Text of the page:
Richard II (6 January 1367 – ca. 14 February 1400) was King of England from 1377 until he was deposed on 30 September 1399. Richard was a son of Edward, “the Black Prince” and was born while his grandfather, Edward III, was ruler. Richard was born third in line to the throne but on the death of his elder brother, Edward of Angoulême, at four years of age, he became second in succession after his father. Richard’s father died before King Edward III, making Richard first in line for the throne. With Edward III’s death the following year, Richard succeeded to the throne, aged just ten.
Because of Richard’s young age, during his first years as king, government was run by a series of councils. The political community preferred this situation tothe country being led by the king’s uncle, John of Gaunt, yet Gaunt remained highly influential. Just three year’s into the young King’s rule came the Peasants’ Revolt in 1381. Richard took a major role in the successful suppression of this crisis, however, in the years following, the king’s continued dependence on a few selected courtiers created discontent in the political community. In 1387 governmental control was taken over by a group of noblemen known as the Lords Appellant. By 1389 Richard had regained control and for the next eight years governed in relative harmony with his former opponents.
Isabelle of France (1389-1409), oldest daughter of King Charles VI, was not quite seven years old when she married Richard II as his second wife in 1396. Then, in 1397, he took his revenge on the appellants, many of whom were executed or exiled. The next two years are widely regarded by historians as Richard’s “tyranny”. After John of Gaunt died in 1399, the king disinherited Gaunt’s son, Henry of Bolingbroke, whom he had previously exiled. From his exile, Henry invaded England in June 1399 with a small force that quickly grew in numbers, claiming initially that his only goal was to reclaim his patrimony, but it soon became clear that he intended to stake a claim for the throne. Facing little resistance, Bolingbroke deposed Richard and had himself crowned as King Henry IV. Early the next year, Richard died in captivity and was probably murdered.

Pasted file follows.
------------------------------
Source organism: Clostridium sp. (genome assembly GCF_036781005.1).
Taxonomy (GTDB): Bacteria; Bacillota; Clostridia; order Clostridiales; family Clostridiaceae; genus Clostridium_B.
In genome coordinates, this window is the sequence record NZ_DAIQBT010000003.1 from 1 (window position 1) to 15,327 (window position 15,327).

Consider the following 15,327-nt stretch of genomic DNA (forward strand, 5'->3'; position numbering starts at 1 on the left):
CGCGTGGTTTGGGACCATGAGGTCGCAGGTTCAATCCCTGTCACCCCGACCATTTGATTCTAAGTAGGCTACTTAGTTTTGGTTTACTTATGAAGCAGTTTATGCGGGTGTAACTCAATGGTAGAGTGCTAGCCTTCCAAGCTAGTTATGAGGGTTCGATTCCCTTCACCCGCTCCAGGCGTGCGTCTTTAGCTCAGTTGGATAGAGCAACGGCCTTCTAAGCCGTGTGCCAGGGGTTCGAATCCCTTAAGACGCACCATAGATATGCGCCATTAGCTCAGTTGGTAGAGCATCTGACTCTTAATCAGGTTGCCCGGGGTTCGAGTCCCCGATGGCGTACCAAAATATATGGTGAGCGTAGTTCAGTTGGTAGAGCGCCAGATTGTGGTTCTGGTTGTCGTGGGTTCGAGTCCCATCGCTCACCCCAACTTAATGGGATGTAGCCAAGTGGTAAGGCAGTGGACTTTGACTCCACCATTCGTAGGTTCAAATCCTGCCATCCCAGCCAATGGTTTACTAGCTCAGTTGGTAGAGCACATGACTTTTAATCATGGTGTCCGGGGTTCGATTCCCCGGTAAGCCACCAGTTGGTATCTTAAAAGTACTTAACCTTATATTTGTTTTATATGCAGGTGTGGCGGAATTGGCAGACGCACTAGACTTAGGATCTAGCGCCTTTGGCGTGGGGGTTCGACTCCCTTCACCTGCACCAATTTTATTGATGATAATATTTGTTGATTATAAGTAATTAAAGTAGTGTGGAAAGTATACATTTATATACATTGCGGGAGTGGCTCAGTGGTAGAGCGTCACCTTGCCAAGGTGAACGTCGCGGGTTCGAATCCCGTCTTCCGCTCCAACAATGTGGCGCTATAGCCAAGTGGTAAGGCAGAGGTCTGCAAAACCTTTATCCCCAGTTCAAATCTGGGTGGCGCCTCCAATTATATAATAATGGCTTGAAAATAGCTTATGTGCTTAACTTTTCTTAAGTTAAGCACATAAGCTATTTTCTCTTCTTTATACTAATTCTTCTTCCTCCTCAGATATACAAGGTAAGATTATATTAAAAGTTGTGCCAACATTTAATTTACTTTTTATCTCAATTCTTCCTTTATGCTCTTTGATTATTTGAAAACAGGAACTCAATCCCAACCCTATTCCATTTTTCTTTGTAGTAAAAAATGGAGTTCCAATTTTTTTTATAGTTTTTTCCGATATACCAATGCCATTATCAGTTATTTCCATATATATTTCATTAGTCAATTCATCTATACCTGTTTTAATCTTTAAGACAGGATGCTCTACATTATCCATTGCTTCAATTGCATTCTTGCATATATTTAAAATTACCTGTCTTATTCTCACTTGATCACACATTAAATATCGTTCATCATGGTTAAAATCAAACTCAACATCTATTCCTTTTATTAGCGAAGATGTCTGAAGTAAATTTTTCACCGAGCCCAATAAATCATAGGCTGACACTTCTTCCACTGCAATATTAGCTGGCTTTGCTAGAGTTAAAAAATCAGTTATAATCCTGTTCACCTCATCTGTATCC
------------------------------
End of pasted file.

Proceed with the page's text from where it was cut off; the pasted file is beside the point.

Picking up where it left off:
As a person, Richard was said to have been tall, intelligent and good-looking. Earlier historians used to believe he was insane but it is more likely that towards the end of his reign, he may have suffered from a personality disorder. He was less of a warrior than his father or his grandfather but he he sought to end the Hundred Years’ War that Edward III had started. He strongly believed in the royal prerogative, which was something that led him to restrain the power of his nobility, and to rely on a private retinue for military protection instead. He also developed a courtly atmosphere in which the king was regarded as an elevated figure, and culture and art were at the centre, which was in stark contrast to the fraternal, martial court of his grandfather. Posthumously, Richard’s reputation has to a great extent been shaped by Shakespeare, whose play Richard II presents Richard’s misrule and his deposition by Bolingbroke as being responsible for the fifteenth-century Wars of the Roses. The consensus of present day historians do not accept this interpretation, although they do not exonerate Richard from responsibility for his own deposition. Most authorities agree that, even though his policies were not unprecedented or entirely unrealistic, the way in which he carried them out was unacceptable to the political establishment, and this led to his downfall.
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Mark King on Richard II: landlord, not king?